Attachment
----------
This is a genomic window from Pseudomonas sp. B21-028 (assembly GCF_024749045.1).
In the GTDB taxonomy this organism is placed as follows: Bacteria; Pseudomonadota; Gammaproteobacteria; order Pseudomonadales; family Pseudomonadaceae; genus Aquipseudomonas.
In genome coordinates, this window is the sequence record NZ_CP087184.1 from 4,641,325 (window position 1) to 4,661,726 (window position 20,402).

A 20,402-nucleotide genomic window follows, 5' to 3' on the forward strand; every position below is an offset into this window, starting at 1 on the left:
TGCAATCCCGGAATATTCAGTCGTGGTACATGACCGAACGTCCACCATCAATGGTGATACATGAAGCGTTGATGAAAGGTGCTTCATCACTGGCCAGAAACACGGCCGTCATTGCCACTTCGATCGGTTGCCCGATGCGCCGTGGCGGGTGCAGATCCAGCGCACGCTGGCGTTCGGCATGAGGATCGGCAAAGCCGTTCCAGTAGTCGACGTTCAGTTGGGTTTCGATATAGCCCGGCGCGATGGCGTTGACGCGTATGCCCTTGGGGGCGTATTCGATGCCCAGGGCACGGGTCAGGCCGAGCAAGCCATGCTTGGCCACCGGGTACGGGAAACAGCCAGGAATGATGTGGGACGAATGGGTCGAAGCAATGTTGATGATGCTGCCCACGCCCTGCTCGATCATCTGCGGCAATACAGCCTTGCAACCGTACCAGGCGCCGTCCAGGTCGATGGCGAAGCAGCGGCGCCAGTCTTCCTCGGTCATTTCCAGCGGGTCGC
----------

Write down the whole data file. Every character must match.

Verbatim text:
This is a genomic window from Pseudomonas sp. B21-028 (assembly GCF_024749045.1).
In the GTDB taxonomy this organism is placed as follows: Bacteria; Pseudomonadota; Gammaproteobacteria; order Pseudomonadales; family Pseudomonadaceae; genus Aquipseudomonas.
In genome coordinates, this window is the sequence record NZ_CP087184.1 from 4,641,325 (window position 1) to 4,661,726 (window position 20,402).

A 20,402-nucleotide genomic window follows, 5' to 3' on the forward strand; every position below is an offset into this window, starting at 1 on the left:
TGCAATCCCGGAATATTCAGTCGTGGTACATGACCGAACGTCCACCATCAATGGTGATACATGAAGCGTTGATGAAAGGTGCTTCATCACTGGCCAGAAACACGGCCGTCATTGCCACTTCGATCGGTTGCCCGATGCGCCGTGGCGGGTGCAGATCCAGCGCACGCTGGCGTTCGGCATGAGGATCGGCAAAGCCGTTCCAGTAGTCGACGTTCAGTTGGGTTTCGATATAGCCCGGCGCGATGGCGTTGACGCGTATGCCCTTGGGGGCGTATTCGATGCCCAGGGCACGGGTCAGGCCGAGCAAGCCATGCTTGGCCACCGGGTACGGGAAACAGCCAGGAATGATGTGGGACGAATGGGTCGAAGCAATGTTGATGATGCTGCCCACGCCCTGCTCGATCATCTGCGGCAATACAGCCTTGCAACCGTACCAGGCGCCGTCCAGGTCGATGGCGAAGCAGCGGCGCCAGTCTTCCTCGGTCATTTCCAGCGGGTCGC